Chlamydia testing and retesting patterns at family planning clinics in Australia

Anna L Bowring, Jane L Goller, Maelenn Gouillou, Caroline Harvey, Deborah Bateson, Kathleen Margaret McNamee, Christine Read, Douglas Boyle, Lynne Jordan, Robyn Wardle, Anne Stephens, Basil Donovan, Rebecca Guy, Margaret Elena Hellard

Research output: Contribution to journalArticleResearchpeer-review

7 Citations (Scopus)

Abstract

Introduction National guidelines recommend opportunistic chlamydia screening of sexually active 16- to 29-year-olds and encourage retesting 3-12 months after a diagnosed chlamydia (Chlamydia trachomatis) infection. We assessed chlamydia testing patterns at five Australian family planning clinics (FPCs). Methods: Using routine clinic data from 16- to 29-year-olds, we calculated chlamydia testing and positivity rates in 2008-2009. Reattendance, retesting and positivity rates at retesting within 1.5-4 and 1.5-12 months of a positive result were calculated. Results: Over 2 years, 13?690 individuals aged 16-29 years attended five FPCs (93 female). In 2008, 3159 females (41.4 ,) and 263 males (57.0 ) were tested for chlamydia; positivity was 8 and 19 , respectively. In 2009, 3178 females (39.6 ) and 295 males (57.2 ) were tested; positivity was 8 and 23 , respectively. Of 7637 females attending in 2008, 38 also attended in 2009, of which 20 were tested both years. Within 1.5-4 months of a positive test, 83 (31.1 ) females reattended; the retesting rate was 13 and 12 retested positive. Within 1.5-12 months of a positive test, 96 (57.5 ) females reattended; the retesting rate was 36 and 13 retested positive. Conclusions: Approximately 40 of young people attending FPCs were tested for chlamydia but a smaller proportion were tested annually or were retested following chlamydia infection. High positivity rates emphasise that FPCs see a high-risk population. To maximise testing opportunities, clinical prompts, patient reminder systems and non-clinic testing strategies may be needed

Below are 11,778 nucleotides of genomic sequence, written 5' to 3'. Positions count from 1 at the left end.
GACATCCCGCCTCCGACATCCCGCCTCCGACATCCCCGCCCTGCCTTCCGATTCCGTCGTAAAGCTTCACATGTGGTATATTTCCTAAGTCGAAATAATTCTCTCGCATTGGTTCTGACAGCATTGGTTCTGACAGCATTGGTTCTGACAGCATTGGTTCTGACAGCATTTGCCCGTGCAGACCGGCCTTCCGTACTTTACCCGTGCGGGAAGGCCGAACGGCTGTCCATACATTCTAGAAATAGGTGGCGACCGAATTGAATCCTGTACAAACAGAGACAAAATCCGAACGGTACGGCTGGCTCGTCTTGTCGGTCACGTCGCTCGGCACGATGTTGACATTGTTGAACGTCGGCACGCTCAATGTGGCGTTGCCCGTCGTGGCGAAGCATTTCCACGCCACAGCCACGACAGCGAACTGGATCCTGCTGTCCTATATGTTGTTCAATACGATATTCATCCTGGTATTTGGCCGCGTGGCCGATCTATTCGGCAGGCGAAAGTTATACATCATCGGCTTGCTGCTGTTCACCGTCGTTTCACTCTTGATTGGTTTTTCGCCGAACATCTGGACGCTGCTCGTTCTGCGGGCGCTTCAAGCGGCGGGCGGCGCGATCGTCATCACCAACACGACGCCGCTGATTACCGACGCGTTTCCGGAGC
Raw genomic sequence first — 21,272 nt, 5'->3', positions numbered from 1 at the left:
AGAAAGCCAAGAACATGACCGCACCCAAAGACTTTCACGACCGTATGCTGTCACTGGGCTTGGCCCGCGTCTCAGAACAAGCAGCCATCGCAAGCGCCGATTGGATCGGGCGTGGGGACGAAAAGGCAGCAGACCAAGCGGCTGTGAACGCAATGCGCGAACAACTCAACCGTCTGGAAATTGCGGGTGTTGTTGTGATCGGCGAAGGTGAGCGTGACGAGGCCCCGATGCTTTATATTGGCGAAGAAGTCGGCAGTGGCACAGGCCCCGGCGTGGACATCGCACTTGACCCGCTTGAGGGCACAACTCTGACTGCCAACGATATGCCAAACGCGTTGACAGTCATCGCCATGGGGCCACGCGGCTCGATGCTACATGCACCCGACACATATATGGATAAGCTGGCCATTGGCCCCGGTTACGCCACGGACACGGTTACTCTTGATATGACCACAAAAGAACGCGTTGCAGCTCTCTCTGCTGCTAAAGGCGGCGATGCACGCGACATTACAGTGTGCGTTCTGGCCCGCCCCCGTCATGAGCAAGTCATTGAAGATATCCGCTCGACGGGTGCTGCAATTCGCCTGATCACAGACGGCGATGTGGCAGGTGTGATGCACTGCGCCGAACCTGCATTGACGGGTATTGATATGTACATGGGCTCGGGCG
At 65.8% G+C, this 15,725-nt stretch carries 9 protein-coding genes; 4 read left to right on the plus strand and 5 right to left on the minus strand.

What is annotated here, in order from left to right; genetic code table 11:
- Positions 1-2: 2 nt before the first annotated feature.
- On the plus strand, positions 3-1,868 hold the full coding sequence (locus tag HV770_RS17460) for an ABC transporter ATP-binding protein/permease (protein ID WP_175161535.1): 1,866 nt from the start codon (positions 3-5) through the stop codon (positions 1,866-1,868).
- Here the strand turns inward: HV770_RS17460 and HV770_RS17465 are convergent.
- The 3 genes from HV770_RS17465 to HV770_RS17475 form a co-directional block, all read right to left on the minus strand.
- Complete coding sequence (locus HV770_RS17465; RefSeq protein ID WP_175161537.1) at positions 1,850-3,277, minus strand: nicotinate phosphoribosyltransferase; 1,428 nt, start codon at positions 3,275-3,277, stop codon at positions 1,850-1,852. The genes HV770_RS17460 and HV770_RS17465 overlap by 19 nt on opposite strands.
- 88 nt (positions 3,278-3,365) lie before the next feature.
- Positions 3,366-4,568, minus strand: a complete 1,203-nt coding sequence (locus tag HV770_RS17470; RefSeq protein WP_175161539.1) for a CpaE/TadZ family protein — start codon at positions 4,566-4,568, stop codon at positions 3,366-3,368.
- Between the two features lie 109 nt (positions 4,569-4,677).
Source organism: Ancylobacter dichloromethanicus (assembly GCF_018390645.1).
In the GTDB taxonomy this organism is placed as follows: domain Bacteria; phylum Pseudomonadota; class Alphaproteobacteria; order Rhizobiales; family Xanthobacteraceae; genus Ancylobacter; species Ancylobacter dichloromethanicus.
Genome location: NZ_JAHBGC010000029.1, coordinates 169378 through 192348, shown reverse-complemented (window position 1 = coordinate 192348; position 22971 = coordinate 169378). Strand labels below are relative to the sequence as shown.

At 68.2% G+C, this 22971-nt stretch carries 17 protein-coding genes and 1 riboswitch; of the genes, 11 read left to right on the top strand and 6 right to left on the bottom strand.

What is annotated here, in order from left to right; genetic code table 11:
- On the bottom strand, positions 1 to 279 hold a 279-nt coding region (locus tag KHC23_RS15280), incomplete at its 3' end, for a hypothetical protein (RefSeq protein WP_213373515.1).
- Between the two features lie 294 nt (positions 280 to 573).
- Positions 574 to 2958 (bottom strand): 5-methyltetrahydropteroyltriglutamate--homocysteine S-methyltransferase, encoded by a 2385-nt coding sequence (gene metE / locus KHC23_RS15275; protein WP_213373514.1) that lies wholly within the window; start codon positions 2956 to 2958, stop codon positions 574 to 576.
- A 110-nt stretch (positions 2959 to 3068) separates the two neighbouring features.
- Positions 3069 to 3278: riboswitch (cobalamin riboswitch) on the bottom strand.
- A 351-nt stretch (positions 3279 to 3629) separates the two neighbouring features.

Original languageEnglish
Pages (from-to)74 - 81
Number of pages8
JournalSexual Health
Volume10
Issue number1
DOIs
Publication statusPublished - 2013

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